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20 December 1841 — Father Catherin Servant to Father Jean-Claude Colin, Hokianga

APM Z 208.

Translated by Fr Brian Quin SM, September 2014

The very Reverend Superior of the Society of Mary
St Barthelémy Rise, my 4th letter, to Lyons, France

Hokianga, New Zealand, 20th December 1841

Very Reverend and dear Superior
I am going to give you the details you want to know. First of all I will say that I am very happy in mission work; time flies, my tasks are so varied! For several months I have been living a peaceful life in our station. And this is the reason: the natives are scattered here and there because of their garden work; up till now it has been hard for me to get natives to row our boat because I have not had anything to feed them with, nor to pay them, so great has been our poverty. This year we had almost no help from the Bay of Islands.[1] Our Hokianga tribes have suffered from a lack of visits, however those who are doing well have come from time to time to take me to where they live, but the natives generally do not want to take me free of charge to a different tribe from theirs. The natives of the tribes who come rarely are precisely those who should be visited most often. Apart from the care of the natives, up till now we have had to earn our living by the sweat of our brows. Father, you recall, perhaps, that I had been offered to the mission as someone not knowing how to do anything for its temporal welfare. But necessity is the mother of skills. Often I have been obliged to take on several sorts of manual work. I am sometimes a tailor, a joiner, a carpenter, a gardener, a sail-maker, seaman, etc. Good Brother Claude-Marie, although pious and having good will, is neither strong nor skilful.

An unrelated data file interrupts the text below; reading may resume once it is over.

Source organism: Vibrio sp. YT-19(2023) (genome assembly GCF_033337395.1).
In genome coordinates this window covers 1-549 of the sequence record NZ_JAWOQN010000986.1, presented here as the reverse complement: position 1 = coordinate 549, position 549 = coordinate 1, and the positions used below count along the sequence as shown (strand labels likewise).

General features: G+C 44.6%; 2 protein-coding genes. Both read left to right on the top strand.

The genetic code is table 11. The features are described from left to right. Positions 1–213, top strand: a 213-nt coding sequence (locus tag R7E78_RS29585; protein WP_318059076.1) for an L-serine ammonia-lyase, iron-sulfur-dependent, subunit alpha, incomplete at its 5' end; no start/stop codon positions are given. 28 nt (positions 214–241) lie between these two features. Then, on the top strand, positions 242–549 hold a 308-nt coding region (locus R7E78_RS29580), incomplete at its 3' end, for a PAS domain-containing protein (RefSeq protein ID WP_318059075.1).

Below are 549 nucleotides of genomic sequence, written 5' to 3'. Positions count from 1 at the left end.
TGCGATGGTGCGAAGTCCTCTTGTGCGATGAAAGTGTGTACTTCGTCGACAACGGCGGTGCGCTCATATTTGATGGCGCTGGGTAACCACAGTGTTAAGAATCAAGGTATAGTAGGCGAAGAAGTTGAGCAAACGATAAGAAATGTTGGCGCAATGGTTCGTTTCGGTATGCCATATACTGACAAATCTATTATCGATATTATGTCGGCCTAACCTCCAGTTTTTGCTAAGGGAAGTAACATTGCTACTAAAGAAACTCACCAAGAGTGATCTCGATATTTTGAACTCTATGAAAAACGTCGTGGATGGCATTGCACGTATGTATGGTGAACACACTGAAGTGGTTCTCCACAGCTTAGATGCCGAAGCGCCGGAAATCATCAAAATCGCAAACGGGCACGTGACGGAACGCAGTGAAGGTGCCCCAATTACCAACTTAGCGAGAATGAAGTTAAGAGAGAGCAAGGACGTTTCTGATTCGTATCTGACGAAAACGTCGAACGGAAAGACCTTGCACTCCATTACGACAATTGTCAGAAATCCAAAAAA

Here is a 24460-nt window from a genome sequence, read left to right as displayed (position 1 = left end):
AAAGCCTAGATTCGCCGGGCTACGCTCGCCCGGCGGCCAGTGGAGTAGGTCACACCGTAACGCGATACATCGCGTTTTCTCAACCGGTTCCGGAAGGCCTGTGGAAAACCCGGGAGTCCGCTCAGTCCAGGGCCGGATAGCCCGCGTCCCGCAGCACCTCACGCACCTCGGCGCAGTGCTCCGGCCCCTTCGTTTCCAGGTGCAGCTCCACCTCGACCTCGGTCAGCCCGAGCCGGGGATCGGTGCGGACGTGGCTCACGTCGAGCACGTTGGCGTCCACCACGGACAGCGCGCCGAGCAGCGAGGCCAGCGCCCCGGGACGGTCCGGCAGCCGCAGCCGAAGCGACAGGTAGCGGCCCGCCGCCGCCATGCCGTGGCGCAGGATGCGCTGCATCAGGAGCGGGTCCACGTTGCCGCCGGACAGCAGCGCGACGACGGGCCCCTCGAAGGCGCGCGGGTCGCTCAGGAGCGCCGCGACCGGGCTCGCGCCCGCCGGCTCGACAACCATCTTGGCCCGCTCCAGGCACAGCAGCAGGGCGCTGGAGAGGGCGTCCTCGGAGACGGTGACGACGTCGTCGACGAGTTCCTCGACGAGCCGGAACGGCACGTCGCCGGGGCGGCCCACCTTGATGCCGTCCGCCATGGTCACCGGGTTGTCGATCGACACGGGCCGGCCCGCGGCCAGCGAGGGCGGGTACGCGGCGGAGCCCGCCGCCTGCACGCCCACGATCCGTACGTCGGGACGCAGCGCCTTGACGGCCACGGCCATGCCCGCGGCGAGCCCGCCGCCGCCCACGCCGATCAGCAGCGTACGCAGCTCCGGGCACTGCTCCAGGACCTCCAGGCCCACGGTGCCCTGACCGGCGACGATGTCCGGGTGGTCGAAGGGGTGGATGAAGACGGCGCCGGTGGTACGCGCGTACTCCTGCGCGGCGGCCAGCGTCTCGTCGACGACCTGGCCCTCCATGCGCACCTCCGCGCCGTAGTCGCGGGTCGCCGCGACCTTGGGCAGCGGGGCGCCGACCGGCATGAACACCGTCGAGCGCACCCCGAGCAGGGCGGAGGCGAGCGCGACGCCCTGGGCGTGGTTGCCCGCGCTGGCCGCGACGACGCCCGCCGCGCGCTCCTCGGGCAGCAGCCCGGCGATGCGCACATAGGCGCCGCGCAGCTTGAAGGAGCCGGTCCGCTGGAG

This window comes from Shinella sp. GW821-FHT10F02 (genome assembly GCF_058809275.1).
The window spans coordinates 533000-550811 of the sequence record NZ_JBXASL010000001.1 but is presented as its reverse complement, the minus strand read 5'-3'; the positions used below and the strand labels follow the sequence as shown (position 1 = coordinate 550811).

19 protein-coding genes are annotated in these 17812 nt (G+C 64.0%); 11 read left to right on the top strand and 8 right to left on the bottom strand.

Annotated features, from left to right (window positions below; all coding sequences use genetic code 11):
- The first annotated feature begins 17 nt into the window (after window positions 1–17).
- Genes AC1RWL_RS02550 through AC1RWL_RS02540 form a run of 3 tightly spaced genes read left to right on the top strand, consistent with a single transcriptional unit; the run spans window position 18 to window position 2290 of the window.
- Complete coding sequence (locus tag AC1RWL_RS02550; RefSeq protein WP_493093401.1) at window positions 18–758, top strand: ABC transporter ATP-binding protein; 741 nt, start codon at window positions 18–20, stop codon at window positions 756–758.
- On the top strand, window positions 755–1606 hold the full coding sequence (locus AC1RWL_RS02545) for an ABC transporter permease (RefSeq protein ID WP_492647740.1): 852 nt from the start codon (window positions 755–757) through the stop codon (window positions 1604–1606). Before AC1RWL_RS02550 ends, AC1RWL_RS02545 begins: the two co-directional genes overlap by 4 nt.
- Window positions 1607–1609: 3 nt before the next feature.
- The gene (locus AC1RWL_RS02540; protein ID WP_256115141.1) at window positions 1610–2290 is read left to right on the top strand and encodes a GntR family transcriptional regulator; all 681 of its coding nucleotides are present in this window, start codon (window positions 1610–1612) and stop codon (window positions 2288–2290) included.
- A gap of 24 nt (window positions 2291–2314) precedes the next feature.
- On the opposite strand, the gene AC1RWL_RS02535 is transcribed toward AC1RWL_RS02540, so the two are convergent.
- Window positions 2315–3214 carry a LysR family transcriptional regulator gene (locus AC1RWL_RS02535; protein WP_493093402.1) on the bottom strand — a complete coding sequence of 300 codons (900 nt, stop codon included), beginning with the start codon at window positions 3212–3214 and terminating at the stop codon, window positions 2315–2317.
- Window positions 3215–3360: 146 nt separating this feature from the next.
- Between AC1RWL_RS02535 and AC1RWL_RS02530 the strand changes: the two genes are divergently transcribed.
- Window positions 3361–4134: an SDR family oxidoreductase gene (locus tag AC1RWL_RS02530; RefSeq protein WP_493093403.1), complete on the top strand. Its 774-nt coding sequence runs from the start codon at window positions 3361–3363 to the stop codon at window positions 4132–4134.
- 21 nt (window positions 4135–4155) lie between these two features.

I have Father Roulleaux as a confrère, but he is involved only in studying theology.[2] So I am on my own in the struggle in this Hokianga mission, and, however, there are three great enemies, namely: heresy, the scandal given by a certain number of white men, and paganism. Good things are being achieved here without any fuss and fairly slowly. Heresy has been humiliated in a public debate: the outcome of that debate was beneficial, especially for our natives from Hokianga who had good reason to be confirmed in their faith. We confronted the leader of the Anglicans, we still must confront the Methodists who are swarming in the Hokianga, but the latter do not seem to be very brave. I think however that soon the natives will force them to take part in a gathering. If they agree to this gathering, the natives will gather in thousands and the Europeans in hundreds. May Mary, our good mother, stamp out this heresy which does so much harm to the Church.
Very Reverend Father, could I forget to talk to you about our good martyr? I rejoice beforehand at the consolation which this news will bring you. Father Chanel truly died for the sake of the faith: we must hope that many others will share his happiness!
Before I finish, a word or two about the Rule: it is observed fairly well here, the bell calls us to the exercises as it does in the houses in France. What you could criticise in me is the great ease I have in giving up the rule when I am moving among the tribes. Our good Father Provincial[3] does not fail to tell us, “You are that man”.[4]
Please give me a good share in your holy sacrifices. I am, and always will be, in the holy hearts of Jesus and May,
With respect, obedience and devotion,
Your humble servant
Miss(ionary) apost(olic)


  1. ‘Bay of Islands’ – where the mission headquarters had been since June 1839 - translator’s note
  2. ‘studying theology’ – Father Roulleaux had been ordained only in July 1841, soon after arriving in New Zealand, and Bishop Pompallier judged that he needed to re-do some theology before being given a missionary task - translator’s note
  3. Father Antoine Garin (see the following document)
  4. Cf Samuel 12:7, quoted by Servant in a preceding letter: Doc 97 [4]

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